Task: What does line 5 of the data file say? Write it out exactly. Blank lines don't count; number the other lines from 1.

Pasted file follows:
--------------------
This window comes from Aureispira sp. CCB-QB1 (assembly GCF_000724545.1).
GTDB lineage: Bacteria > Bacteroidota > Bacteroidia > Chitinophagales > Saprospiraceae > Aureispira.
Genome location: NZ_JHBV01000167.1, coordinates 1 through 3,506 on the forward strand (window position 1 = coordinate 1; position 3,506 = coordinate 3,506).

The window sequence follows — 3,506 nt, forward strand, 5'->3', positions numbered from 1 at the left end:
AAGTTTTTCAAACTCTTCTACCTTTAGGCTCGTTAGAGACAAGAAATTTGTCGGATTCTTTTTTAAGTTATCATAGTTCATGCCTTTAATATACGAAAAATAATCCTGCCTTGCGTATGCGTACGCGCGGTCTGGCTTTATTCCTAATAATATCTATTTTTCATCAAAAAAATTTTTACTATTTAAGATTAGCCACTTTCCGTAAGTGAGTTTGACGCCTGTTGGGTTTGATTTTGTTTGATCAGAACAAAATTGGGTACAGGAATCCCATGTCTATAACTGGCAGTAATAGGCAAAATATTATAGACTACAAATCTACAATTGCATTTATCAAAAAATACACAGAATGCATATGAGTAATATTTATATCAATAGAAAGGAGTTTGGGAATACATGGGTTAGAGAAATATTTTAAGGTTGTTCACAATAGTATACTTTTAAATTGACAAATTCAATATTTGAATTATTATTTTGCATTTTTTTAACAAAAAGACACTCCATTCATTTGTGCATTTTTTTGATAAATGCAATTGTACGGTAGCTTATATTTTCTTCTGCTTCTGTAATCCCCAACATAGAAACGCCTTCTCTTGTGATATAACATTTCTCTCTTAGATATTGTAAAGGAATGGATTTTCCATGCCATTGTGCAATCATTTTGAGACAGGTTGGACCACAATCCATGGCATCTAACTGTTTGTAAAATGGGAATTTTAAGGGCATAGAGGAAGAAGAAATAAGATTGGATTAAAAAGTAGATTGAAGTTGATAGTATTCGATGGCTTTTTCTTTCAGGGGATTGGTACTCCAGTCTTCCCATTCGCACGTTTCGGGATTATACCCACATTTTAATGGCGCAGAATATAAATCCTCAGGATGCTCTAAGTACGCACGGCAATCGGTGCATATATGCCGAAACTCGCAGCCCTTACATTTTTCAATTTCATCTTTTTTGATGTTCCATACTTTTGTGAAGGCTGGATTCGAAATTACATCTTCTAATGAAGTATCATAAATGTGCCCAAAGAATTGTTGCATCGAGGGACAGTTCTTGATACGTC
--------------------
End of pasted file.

AAGTTTTTCAAACTCTTCTACCTTTAGGCTCGTTAGAGACAAGAAATTTGTCGGATTCTTTTTTAAGTTATCATAGTTCATGCCTTTAATATACGAAAAATAATCCTGCCTTGCGTATGCGTACGCGCGGTCTGGCTTTATTCCTAATAATATCTATTTTTCATCAAAAAAATTTTTACTATTTAAGATTAGCCACTTTCCGTAAGTGAGTTTGACGCCTGTTGGGTTTGATTTTGTTTGATCAGAACAAAATTGGGTACAGGAATCCCATGTCTATAACTGGCAGTAATAGGCAAAATATTATAGACTACAAATCTACAATTGCATTTATCAAAAAATACACAGAATGCATATGAGTAATATTTATATCAATAGAAAGGAGTTTGGGAATACATGGGTTAGAGAAATATTTTAAGGTTGTTCACAATAGTATACTTTTAAATTGACAAATTCAATATTTGAATTATTATTTTGCATTTTTTTAACAAAAAGACACTCCATTCATTTGTGCATTTTTTTGATAAATGCAATTGTACGGTAGCTTATATTTTCTTCTGCTTCTGTAATCCCCAACATAGAAACGCCTTCTCTTGTGATATAACATTTCTCTCTTAGATATTGTAAAGGAATGGATTTTCCATGCCATTGTGCAATCATTTTGAGACAGGTTGGACCACAATCCATGGCATCTAACTGTTTGTAAAATGGGAATTTTAAGGGCATAGAGGAAGAAGAAATAAGATTGGATTAAAAAGTAGATTGAAGTTGATAGTATTCGATGGCTTTTTCTTTCAGGGGATTGGTACTCCAGTCTTCCCATTCGCACGTTTCGGGATTATACCCACATTTTAATGGCGCAGAATATAAATCCTCAGGATGCTCTAAGTACGCACGGCAATCGGTGCATATATGCCGAAACTCGCAGCCCTTACATTTTTCAATTTCATCTTTTTTGATGTTCCATACTTTTGTGAAGGCTGGATTCGAAATTACATCTTCTAATGAAGTATCATAAATGTGCCCAAAGAATTGTTGCATCGAGGGACAGTTCTTGATACGTC